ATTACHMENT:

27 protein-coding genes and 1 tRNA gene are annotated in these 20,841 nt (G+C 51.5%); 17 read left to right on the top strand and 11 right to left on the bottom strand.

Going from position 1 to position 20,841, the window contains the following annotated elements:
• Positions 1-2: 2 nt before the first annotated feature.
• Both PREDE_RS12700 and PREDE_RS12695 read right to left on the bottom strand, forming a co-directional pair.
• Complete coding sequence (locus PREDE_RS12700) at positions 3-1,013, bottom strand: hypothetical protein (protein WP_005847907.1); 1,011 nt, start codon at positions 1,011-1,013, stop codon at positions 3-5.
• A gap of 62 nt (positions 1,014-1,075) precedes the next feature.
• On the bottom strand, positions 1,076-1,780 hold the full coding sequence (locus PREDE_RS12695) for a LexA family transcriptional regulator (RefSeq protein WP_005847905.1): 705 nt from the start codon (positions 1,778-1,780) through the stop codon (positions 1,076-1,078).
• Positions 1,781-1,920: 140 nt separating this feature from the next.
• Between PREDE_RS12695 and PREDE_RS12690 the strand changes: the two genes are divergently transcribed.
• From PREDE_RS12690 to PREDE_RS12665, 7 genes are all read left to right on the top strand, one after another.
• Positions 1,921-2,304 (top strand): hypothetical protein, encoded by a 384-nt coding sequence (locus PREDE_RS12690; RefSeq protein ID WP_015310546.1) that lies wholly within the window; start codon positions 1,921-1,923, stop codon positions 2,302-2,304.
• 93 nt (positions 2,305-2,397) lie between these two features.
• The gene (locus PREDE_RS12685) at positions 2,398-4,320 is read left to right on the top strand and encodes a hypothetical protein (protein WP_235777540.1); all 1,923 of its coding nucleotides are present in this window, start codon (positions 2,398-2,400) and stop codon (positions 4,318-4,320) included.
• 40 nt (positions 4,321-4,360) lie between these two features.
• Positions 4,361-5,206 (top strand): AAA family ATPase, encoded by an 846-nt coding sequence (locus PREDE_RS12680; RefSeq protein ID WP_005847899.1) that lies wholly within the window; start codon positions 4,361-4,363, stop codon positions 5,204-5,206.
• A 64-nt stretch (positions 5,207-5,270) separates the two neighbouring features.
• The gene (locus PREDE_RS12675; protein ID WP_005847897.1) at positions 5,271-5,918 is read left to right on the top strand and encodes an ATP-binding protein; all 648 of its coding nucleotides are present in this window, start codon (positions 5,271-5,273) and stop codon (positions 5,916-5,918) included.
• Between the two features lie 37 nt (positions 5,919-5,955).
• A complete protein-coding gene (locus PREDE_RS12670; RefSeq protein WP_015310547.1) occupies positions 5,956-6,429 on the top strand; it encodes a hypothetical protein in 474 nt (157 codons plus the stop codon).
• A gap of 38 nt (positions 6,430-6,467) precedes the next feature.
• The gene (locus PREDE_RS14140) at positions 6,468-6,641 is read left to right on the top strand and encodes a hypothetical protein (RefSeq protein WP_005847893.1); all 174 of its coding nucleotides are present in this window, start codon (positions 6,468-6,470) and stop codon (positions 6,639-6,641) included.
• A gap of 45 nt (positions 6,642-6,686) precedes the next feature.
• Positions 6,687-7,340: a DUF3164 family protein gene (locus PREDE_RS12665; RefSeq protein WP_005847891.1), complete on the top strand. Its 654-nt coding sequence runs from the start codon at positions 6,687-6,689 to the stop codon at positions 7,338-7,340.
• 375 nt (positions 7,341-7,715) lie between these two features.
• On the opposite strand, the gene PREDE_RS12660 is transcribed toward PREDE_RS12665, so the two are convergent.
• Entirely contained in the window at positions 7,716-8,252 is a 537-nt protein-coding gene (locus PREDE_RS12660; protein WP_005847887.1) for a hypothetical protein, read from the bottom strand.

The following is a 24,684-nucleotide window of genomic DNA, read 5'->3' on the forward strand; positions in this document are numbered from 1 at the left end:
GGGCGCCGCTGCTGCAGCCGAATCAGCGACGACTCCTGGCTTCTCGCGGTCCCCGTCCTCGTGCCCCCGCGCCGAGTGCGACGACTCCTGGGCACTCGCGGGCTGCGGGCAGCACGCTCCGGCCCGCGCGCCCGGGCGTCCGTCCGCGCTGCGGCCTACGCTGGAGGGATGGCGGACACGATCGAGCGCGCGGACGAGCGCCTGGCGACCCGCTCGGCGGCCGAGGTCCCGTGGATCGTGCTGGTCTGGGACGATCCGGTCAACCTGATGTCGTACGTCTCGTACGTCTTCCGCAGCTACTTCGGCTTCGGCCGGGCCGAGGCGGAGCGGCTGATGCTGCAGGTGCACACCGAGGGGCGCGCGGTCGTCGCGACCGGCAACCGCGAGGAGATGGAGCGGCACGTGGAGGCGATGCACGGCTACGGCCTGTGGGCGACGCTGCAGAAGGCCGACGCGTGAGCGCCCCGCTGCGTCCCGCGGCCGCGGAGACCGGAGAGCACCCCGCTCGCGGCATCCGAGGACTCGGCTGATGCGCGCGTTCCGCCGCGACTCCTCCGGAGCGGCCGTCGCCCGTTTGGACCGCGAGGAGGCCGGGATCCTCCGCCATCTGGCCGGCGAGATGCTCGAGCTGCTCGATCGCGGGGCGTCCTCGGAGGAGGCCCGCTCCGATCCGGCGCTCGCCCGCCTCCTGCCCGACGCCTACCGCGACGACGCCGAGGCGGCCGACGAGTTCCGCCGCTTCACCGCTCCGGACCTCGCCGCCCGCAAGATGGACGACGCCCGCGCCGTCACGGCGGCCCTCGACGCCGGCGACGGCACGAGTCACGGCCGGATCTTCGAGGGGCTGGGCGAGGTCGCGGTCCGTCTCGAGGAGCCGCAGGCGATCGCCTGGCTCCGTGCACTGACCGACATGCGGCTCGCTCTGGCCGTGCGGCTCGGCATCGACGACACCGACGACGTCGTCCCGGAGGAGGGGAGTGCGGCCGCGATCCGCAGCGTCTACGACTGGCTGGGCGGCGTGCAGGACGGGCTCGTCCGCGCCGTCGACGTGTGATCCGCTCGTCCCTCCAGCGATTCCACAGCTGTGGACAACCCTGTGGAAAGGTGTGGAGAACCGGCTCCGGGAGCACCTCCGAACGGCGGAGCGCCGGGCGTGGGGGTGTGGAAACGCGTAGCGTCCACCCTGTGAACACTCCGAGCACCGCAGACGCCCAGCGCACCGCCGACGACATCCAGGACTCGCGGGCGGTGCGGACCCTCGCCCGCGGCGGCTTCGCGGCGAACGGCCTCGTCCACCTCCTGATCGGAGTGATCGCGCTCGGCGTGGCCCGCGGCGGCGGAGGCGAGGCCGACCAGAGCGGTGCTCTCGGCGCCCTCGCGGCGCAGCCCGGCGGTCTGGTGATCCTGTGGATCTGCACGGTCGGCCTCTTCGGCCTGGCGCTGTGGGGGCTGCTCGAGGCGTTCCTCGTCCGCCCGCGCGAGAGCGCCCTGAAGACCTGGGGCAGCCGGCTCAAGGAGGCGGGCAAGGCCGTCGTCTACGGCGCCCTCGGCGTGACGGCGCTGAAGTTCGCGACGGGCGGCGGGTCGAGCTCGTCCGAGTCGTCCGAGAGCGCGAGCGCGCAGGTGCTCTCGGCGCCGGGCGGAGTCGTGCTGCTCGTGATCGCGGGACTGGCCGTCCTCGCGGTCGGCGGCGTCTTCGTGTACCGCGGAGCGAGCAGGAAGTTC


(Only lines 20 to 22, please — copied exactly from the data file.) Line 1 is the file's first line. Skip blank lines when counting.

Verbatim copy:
• A gap of 38 nt (positions 6,430-6,467) precedes the next feature.
• The gene (locus PREDE_RS14140) at positions 6,468-6,641 is read left to right on the top strand and encodes a hypothetical protein (RefSeq protein WP_005847893.1); all 174 of its coding nucleotides are present in this window, start codon (positions 6,468-6,470) and stop codon (positions 6,639-6,641) included.
• A gap of 45 nt (positions 6,642-6,686) precedes the next feature.